The North African state is targetting generating 20 per cent of its energy from renewables
Acwa Power reaches financial close on three solar PV plants in Egypt
Acwa Power has reached financial close with multilateral banks for three photovoltaic (PV) projects in Egypt’s largest solar power complex in the southern Aswan province, the Saudi power-plant developer said on Monday.
“Our first projects in Egypt have not only achieved financial close but are three photovoltaic power plants supporting the Egyptian government in its pursuit of securing 20 per cent of renewable energy in the power generation mix by year 2022,” Paddy Padmanathan, president and chief executive said in a statement.
Seventy-five per cent of the $190m project with a capacity of 165.5MWp will be developed through a non-recourse project debt secured from the European Bank for Reconstruction and Development (EBRD) and Industrial and Commercial Bank of China. The latter tranche is with the Multilateral Investment Guarantee Agency and covers the remaining 25 per cent of the cost financed with equity capital, the firm said in a statement.
Egypt, the Arab world’s most populous state has turned towards renewable energy to meet its power deficits. Its feed-in-tariff programme aims to secure an initial generation of 2,000MW of solar capacity and 2,000MW of wind capacity. Egypt currently meets power requirements through fossil fuel-based energy sources.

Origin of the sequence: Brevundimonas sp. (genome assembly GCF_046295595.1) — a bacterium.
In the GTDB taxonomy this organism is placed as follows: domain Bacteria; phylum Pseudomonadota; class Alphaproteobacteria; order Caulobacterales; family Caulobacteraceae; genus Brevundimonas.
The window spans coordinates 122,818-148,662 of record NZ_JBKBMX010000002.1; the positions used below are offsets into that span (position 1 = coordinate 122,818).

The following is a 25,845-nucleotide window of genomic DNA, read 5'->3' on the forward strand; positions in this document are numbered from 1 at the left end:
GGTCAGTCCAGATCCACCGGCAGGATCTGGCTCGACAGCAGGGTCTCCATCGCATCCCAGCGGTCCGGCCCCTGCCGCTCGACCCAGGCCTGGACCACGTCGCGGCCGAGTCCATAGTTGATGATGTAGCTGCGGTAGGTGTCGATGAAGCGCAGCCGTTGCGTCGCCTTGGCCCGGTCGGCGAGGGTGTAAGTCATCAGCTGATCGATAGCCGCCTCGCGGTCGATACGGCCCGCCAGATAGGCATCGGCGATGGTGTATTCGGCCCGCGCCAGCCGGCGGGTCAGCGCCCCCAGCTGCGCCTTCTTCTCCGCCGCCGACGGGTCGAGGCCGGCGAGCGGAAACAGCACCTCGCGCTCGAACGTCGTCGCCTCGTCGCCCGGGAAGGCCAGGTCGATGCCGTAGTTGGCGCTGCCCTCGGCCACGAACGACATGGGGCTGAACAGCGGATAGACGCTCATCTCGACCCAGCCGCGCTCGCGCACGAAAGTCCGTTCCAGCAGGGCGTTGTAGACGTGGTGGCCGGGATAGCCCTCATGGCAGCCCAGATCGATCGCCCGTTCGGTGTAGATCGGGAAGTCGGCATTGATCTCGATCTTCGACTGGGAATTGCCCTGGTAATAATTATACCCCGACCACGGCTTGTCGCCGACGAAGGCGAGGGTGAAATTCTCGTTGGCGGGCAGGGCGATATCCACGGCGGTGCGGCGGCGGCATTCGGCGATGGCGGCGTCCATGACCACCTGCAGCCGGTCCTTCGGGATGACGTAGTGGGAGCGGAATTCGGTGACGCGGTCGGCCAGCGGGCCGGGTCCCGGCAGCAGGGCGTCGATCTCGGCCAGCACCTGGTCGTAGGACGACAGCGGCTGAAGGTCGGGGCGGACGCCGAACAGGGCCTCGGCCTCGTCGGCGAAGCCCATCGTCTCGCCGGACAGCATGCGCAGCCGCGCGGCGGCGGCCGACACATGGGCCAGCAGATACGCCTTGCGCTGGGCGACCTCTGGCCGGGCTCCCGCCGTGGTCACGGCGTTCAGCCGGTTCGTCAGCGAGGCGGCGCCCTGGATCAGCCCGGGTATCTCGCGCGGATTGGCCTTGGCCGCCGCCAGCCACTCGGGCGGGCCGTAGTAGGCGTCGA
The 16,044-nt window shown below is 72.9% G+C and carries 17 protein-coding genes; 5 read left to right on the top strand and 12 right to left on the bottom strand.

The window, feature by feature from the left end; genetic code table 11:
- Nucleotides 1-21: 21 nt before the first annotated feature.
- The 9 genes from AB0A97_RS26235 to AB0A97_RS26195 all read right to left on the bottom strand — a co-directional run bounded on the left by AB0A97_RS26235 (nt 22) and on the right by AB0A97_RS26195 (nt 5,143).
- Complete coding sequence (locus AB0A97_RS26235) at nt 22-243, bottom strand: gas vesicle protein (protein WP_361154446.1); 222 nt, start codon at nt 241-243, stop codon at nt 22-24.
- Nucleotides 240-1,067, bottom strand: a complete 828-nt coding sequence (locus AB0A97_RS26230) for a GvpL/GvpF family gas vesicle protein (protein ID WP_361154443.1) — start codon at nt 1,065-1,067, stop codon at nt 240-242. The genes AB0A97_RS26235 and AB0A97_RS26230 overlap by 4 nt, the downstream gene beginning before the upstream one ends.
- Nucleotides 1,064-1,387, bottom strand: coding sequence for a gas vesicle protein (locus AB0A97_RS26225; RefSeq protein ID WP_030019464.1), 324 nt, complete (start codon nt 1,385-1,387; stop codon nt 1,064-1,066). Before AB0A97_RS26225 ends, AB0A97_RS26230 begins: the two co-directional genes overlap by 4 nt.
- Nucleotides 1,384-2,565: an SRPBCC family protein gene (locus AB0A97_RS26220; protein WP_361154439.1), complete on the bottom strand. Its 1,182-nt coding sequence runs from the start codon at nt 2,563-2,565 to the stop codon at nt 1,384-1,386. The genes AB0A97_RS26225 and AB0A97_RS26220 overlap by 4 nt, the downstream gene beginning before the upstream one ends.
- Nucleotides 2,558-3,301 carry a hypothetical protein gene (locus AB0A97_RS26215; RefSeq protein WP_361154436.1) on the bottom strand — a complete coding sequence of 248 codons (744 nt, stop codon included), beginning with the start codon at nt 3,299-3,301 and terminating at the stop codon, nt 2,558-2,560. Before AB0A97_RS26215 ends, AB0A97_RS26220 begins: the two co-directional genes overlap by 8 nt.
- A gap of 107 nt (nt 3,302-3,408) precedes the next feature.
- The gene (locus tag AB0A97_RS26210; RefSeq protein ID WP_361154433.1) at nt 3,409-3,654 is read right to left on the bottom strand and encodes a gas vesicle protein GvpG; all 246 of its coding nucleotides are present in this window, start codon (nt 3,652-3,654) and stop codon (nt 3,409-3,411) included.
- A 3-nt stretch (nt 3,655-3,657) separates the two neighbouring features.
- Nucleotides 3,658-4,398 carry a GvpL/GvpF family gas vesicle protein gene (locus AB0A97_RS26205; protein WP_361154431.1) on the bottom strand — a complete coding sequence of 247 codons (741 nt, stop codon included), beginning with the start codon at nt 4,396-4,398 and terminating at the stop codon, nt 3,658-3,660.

The three PV plants with power generating capacities of 67.5 MWp, 70 MWp and 28 MWp at Benban are being developed as part of the government’s second round of the feed-in tariff programme.
Construction will begin in the first quarter of this year while the commissioning is set to begin in the fourth quarter of 2018. The installed capacity is sufficient to meet power requirements of 80,000 households, the firm said in a statement.
The Riyadh-based renewables developer, shortlisted on Thursday to participate in Saudi Arabia’s first round of renewables programme, is partnering with China and Egyptian conglomerate’s Tawakol and Hassan Allam Holding to develop its Egyptian projects.
Upper Egypt’s Benban is being developed to include 41 privately-owned plants to generate 1.8 gigawatts of power by this year, making it one of the largest such complexes in the world.
In October, Spain’s Acciona Energia and Swicorp of Saudi Arabia said they would construct three 50MW plants at a cost of $180m in the area.
Last year, the Egyptian solar industry attracted $1.8 billion in investment from EBRD, Islamic Development Bank, and the World Bank’s International Finance Corporation.